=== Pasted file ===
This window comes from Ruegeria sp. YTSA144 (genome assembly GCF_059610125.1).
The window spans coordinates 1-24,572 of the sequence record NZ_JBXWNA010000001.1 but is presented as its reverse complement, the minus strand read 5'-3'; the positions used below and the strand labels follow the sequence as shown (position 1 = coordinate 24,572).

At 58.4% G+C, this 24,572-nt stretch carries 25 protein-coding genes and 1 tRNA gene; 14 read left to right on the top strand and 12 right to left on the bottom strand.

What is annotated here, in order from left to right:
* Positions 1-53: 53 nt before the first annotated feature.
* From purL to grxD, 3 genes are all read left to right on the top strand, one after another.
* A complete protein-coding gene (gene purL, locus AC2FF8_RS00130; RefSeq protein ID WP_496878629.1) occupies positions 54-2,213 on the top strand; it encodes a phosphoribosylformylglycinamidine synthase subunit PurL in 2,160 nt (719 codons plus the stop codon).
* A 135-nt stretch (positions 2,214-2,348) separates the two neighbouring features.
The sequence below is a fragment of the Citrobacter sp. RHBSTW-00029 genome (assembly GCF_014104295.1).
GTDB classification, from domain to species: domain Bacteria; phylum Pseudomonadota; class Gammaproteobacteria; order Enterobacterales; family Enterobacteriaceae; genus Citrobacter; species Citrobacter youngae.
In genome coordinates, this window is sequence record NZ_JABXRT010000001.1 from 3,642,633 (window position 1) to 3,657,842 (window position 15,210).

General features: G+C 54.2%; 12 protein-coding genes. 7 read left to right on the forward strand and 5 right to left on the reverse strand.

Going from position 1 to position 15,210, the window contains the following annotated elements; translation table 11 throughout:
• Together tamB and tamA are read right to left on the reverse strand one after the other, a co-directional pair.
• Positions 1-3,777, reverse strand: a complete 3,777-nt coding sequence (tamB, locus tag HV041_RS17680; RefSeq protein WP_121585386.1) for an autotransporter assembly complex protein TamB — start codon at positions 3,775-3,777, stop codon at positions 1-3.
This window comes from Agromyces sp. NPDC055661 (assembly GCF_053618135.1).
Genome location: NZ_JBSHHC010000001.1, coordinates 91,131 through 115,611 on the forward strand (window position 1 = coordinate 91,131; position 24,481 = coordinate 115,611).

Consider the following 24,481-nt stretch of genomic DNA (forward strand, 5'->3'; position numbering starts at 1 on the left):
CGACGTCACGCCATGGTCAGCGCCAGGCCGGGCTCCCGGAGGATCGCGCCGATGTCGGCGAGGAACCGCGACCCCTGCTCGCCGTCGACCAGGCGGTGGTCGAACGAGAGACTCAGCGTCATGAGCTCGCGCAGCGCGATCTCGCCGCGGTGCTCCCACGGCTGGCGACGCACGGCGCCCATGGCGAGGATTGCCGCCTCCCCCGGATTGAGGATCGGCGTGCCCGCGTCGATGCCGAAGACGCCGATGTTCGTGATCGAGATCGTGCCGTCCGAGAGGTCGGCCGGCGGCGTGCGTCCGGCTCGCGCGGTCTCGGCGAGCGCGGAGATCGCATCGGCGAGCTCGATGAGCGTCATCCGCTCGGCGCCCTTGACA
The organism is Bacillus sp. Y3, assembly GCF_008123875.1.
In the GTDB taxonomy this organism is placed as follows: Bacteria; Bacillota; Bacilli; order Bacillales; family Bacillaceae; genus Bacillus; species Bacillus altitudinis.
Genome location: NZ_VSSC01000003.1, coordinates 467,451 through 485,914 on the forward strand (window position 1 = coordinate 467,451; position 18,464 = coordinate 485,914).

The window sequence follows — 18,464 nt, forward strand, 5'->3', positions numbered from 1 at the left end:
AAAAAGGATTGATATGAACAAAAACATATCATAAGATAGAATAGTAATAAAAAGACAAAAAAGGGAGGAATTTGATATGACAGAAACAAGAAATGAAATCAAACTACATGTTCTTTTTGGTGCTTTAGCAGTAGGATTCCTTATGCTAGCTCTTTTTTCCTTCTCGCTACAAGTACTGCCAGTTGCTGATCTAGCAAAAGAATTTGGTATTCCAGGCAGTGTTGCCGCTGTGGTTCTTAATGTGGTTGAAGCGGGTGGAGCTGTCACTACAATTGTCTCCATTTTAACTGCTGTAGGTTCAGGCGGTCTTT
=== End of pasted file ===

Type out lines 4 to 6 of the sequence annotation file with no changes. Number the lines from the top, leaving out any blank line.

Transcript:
What is annotated here, in order from left to right:
* Positions 1-53: 53 nt before the first annotated feature.
* From purL to grxD, 3 genes are all read left to right on the top strand, one after another.